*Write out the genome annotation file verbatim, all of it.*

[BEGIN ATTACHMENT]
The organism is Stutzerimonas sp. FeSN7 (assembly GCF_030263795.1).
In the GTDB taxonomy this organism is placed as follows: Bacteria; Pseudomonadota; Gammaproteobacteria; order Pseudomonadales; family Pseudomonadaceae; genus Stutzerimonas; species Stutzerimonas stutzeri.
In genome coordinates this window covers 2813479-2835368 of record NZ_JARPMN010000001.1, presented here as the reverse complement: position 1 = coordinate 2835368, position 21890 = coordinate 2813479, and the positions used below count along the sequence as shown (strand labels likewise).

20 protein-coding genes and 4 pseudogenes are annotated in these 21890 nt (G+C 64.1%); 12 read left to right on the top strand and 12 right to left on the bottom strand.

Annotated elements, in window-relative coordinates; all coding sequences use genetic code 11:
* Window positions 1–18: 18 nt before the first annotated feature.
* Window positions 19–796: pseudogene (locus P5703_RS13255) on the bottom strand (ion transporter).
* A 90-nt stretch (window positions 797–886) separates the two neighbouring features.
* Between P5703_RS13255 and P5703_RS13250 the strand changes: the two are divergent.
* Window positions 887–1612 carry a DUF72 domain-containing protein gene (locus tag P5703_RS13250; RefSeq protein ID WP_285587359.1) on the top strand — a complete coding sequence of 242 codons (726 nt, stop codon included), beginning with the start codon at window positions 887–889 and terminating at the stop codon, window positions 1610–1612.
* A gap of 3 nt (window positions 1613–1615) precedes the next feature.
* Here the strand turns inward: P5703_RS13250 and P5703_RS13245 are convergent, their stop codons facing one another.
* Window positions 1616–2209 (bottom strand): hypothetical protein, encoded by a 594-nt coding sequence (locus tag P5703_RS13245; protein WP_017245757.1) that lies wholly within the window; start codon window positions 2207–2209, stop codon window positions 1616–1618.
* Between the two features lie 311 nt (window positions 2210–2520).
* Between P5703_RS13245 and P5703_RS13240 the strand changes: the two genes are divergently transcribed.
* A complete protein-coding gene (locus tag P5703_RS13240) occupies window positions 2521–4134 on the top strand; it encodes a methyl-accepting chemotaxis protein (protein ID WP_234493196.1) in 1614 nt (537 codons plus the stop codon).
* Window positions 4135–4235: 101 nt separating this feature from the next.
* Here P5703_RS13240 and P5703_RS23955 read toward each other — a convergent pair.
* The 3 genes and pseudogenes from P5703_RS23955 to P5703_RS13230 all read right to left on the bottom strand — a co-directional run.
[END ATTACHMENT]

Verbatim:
The organism is Stutzerimonas sp. FeSN7 (assembly GCF_030263795.1).
In the GTDB taxonomy this organism is placed as follows: Bacteria; Pseudomonadota; Gammaproteobacteria; order Pseudomonadales; family Pseudomonadaceae; genus Stutzerimonas; species Stutzerimonas stutzeri.
In genome coordinates this window covers 2813479-2835368 of record NZ_JARPMN010000001.1, presented here as the reverse complement: position 1 = coordinate 2835368, position 21890 = coordinate 2813479, and the positions used below count along the sequence as shown (strand labels likewise).

20 protein-coding genes and 4 pseudogenes are annotated in these 21890 nt (G+C 64.1%); 12 read left to right on the top strand and 12 right to left on the bottom strand.

Annotated elements, in window-relative coordinates; all coding sequences use genetic code 11:
* Window positions 1–18: 18 nt before the first annotated feature.
* Window positions 19–796: pseudogene (locus P5703_RS13255) on the bottom strand (ion transporter).
* A 90-nt stretch (window positions 797–886) separates the two neighbouring features.
* Between P5703_RS13255 and P5703_RS13250 the strand changes: the two are divergent.
* Window positions 887–1612 carry a DUF72 domain-containing protein gene (locus tag P5703_RS13250; RefSeq protein ID WP_285587359.1) on the top strand — a complete coding sequence of 242 codons (726 nt, stop codon included), beginning with the start codon at window positions 887–889 and terminating at the stop codon, window positions 1610–1612.
* A gap of 3 nt (window positions 1613–1615) precedes the next feature.
* Here the strand turns inward: P5703_RS13250 and P5703_RS13245 are convergent, their stop codons facing one another.
* Window positions 1616–2209 (bottom strand): hypothetical protein, encoded by a 594-nt coding sequence (locus tag P5703_RS13245; protein WP_017245757.1) that lies wholly within the window; start codon window positions 2207–2209, stop codon window positions 1616–1618.
* Between the two features lie 311 nt (window positions 2210–2520).
* Between P5703_RS13245 and P5703_RS13240 the strand changes: the two genes are divergently transcribed.
* A complete protein-coding gene (locus tag P5703_RS13240) occupies window positions 2521–4134 on the top strand; it encodes a methyl-accepting chemotaxis protein (protein ID WP_234493196.1) in 1614 nt (537 codons plus the stop codon).
* Window positions 4135–4235: 101 nt separating this feature from the next.
* Here P5703_RS13240 and P5703_RS23955 read toward each other — a convergent pair.
* The 3 genes and pseudogenes from P5703_RS23955 to P5703_RS13230 all read right to left on the bottom strand — a co-directional run.